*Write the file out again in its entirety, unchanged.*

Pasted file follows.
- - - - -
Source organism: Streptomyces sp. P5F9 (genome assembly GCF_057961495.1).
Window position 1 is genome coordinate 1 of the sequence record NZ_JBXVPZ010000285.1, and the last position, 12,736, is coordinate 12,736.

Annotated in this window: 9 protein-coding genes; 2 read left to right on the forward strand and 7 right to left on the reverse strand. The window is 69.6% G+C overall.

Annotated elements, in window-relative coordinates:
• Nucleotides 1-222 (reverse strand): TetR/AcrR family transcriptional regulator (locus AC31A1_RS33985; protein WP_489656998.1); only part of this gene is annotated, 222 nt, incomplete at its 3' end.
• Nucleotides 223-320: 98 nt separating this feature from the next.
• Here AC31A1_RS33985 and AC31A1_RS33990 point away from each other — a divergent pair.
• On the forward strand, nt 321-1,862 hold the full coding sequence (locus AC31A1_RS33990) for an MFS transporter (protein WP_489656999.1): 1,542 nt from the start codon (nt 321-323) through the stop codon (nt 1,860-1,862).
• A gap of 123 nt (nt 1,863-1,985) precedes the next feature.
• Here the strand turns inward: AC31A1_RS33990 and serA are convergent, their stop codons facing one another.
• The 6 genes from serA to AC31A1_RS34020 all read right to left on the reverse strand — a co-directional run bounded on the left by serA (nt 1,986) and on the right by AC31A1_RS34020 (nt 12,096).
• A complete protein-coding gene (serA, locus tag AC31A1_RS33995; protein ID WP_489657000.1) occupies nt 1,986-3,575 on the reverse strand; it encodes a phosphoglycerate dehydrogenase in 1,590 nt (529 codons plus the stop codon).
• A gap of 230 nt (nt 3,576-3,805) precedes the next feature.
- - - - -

Source organism: Streptomyces sp. P5F9 (genome assembly GCF_057961495.1).
Window position 1 is genome coordinate 1 of the sequence record NZ_JBXVPZ010000285.1, and the last position, 12,736, is coordinate 12,736.

Annotated in this window: 9 protein-coding genes; 2 read left to right on the forward strand and 7 right to left on the reverse strand. The window is 69.6% G+C overall.

Annotated elements, in window-relative coordinates:
• Nucleotides 1-222 (reverse strand): TetR/AcrR family transcriptional regulator (locus AC31A1_RS33985; protein WP_489656998.1); only part of this gene is annotated, 222 nt, incomplete at its 3' end.
• Nucleotides 223-320: 98 nt separating this feature from the next.
• Here AC31A1_RS33985 and AC31A1_RS33990 point away from each other — a divergent pair.
• On the forward strand, nt 321-1,862 hold the full coding sequence (locus AC31A1_RS33990) for an MFS transporter (protein WP_489656999.1): 1,542 nt from the start codon (nt 321-323) through the stop codon (nt 1,860-1,862).
• A gap of 123 nt (nt 1,863-1,985) precedes the next feature.
• Here the strand turns inward: AC31A1_RS33990 and serA are convergent, their stop codons facing one another.
• The 6 genes from serA to AC31A1_RS34020 all read right to left on the reverse strand — a co-directional run bounded on the left by serA (nt 1,986) and on the right by AC31A1_RS34020 (nt 12,096).
• A complete protein-coding gene (serA, locus tag AC31A1_RS33995; protein ID WP_489657000.1) occupies nt 1,986-3,575 on the reverse strand; it encodes a phosphoglycerate dehydrogenase in 1,590 nt (529 codons plus the stop codon).
• A gap of 230 nt (nt 3,576-3,805) precedes the next feature.